A lengthy email from my marketing person detailing what we needed to do with the series got me thinking and reacting. A lot of what was suggested can’t and won’t happen immediately or even in the near future. Most likely not until 2018 at the earliest. When I shared what was said with a friend of mine who has been on my writing journey with me for the last 15 years, he said:
You have come up with a fresh combination of genres. I don’t think that’s a bad thing. Probably a good thing. Okay, maybe a bit harder to market. But a good thing…. Did people think the Harry Potter series was about a guy who makes clay pots with a potter’s wheel? I don’t think so. Nothing about Harry Potter says witchcraft or mythology. But the marketing made it clear that Harry Potter is about those things.
I’m writing a series that combines horses, music, science fiction, shape changers, and psychic abilities. Not exactly something easily found in Book Formulas 101. And that’s okay. People are getting tired of formulas and sequels, so new twists are always welcome. Some work, some don’t. Others, like my friend said, need more marketing.
Getting Stars of Heros accepted (with the missing “e” that isn’t missing, but still drives everyone nuts) hasn’t been easy. It doesn’t help that I’ve made a few mistakes along the way. Like trying to do much myself and approaching a marketing the same way I approach writing, as a pantser.
Marketing definitely needs to prioritize plotting, but it also needs adaptability. Just like my writing.
Pantser vs Plotter
A plotter plans everything ahead. A panster flies by the seat of their pants. I’ve always preferred the second method because I want to be free when I write. Feel the feelings and react to the situation as my character in the moment. Yet, when I look back at my writing and all the editing I’ve gone through, I’m starting to think I’m more of a plotter than I realize. Why else would I do as much telling as I did?
My biggest fear about a full commitment to plotting is the rigidity that it implies. I already have to deal with that when computer programming. If I don’t follow structure or convention there, then the web server will through a temper tantrum. With my writing, I just want my ideas to flow unhindered. Run free in the meadow or amble along grazing. My choice.
This mentality kept the books sequential as they came in when I should have looked at the whole picture and plotted them in the right order. It’s also led to lengthy sessions of writer’s block and my current problem with A Dream to Share, a feeling of unbelievably that I can’t seem to shake in certain sections.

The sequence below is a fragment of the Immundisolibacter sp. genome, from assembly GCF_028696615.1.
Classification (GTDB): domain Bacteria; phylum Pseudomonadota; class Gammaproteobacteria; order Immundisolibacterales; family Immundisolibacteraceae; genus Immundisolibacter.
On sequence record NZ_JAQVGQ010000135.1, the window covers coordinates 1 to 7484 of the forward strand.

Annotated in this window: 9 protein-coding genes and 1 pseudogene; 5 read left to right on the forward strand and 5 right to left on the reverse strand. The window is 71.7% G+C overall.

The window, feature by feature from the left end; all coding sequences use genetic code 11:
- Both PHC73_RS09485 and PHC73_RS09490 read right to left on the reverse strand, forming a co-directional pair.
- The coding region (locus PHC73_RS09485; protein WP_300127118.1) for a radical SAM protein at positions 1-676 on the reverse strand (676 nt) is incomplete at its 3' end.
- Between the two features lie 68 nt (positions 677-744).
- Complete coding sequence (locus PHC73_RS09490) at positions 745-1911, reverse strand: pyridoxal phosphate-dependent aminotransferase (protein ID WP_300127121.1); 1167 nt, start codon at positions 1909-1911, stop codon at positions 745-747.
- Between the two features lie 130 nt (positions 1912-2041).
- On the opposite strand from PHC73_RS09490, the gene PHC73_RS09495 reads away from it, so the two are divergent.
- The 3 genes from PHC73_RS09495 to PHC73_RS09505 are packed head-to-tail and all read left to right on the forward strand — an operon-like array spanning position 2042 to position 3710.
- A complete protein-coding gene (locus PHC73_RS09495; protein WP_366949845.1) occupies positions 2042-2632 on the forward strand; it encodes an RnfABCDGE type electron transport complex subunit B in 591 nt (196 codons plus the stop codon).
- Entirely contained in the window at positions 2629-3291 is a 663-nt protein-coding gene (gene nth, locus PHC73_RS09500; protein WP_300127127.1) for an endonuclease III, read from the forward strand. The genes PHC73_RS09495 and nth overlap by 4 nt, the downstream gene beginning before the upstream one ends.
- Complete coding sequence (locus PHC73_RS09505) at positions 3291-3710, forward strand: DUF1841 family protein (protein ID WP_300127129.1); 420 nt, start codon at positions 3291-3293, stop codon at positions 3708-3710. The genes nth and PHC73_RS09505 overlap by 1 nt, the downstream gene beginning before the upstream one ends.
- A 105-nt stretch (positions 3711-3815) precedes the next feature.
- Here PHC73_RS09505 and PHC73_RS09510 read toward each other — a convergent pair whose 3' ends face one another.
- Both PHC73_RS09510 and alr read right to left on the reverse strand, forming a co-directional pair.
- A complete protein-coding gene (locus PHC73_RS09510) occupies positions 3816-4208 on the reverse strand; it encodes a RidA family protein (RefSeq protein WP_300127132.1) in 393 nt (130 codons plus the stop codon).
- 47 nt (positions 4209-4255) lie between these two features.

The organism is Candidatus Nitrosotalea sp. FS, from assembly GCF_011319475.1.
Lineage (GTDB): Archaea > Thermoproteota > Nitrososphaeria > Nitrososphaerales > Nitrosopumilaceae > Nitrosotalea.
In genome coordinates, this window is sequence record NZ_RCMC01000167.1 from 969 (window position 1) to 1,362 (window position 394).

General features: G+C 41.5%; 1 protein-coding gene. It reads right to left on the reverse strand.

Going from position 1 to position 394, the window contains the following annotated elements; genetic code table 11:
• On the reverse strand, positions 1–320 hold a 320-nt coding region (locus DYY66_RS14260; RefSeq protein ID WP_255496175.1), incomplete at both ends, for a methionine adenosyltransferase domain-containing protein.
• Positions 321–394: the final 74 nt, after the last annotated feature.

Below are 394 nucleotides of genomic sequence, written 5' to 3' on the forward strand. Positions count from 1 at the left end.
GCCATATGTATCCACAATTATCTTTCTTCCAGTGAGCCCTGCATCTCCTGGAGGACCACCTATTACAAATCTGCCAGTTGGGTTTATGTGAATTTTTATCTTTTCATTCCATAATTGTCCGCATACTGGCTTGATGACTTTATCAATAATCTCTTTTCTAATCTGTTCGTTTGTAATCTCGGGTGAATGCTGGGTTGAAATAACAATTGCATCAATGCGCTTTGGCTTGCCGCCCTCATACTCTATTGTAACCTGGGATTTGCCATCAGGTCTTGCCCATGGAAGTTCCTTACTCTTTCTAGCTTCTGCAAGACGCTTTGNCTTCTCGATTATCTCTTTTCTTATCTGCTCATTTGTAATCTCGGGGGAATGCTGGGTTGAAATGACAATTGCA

Then there is the book I need to write before ADTS. One that will both inform and entertain as it explains the definition of Heros, so the missing e is no longer a problem. Right now, I’m not sure how to incorporate it in the series. I keep wondering about duplicating content that might potentially already exist. Thing is, without having a complete plot of every other book I don’t know if it does. The summaries I have just aren’t going to cut it any more. I need to be able to pull up each book and go “Aha, so that’s where I’m going.”
Slowly changing attitude
I’ve been thinking about plotting for a while now it seems. It started with investing in Scrivener when I needed a general idea of everything I had in my series. Spirit‘s publisher requesting series plans made me contemplate organizing myself a little more. I found that writing stuff down did help me to remember it better. I was also grateful that I hadn’t lost much information. Becoming part of the indie community and reading up on effective writing, I learned that writers found that they were more efficient when they outlined.
Still I rebelled because I didn’t want to be committed to anything closely resembling an outline. The flexibility that I craved didn’t seem to exist within that framework.
Infinite editing lead to five draft plan. The minute I really used it for the first time and saved myself, it proved its value. Now I’m wondering why I didn’t do it sooner.
Last night’s discussion with my friend about plotting versus pantsing both challenged and dismissed my fear of being a plotter. The specific moment it happened was when he said:
You just can’t think of every detail in an outline. At least, I don’t see how, unless it’s a short book. I could never function as a true plotter, I guess. The mind has to be given time–days, months, etc.–to come up with good ideas. How do you sit down and brainstorm every detail of a book? You have to allow for Eureka! moments…
My friend went onto say that I have to have a pretty solid outline so that I guarantee cohesion and a progressive overall plot. I totally agree with that.
It’s Plotser, not Plotter
Instead of being a rigid plotter, I’m going inject a little pantsing into my methodology. Call me a plotser. Someone who works within the structure of their outline, but still let’s the ideas flow when need be. I’ve probably been this all along, just never truly admitted to myself.
Well, now I am.
For the next several weeks, maybe even months, I’m going to be outlining, but in my own way. Rigid points that will become ideas later, or ideas that transform into points. Either way, I’m building my road map, so I can take Stars of Heros (and the other creative endeavors I’m working on) to the next level.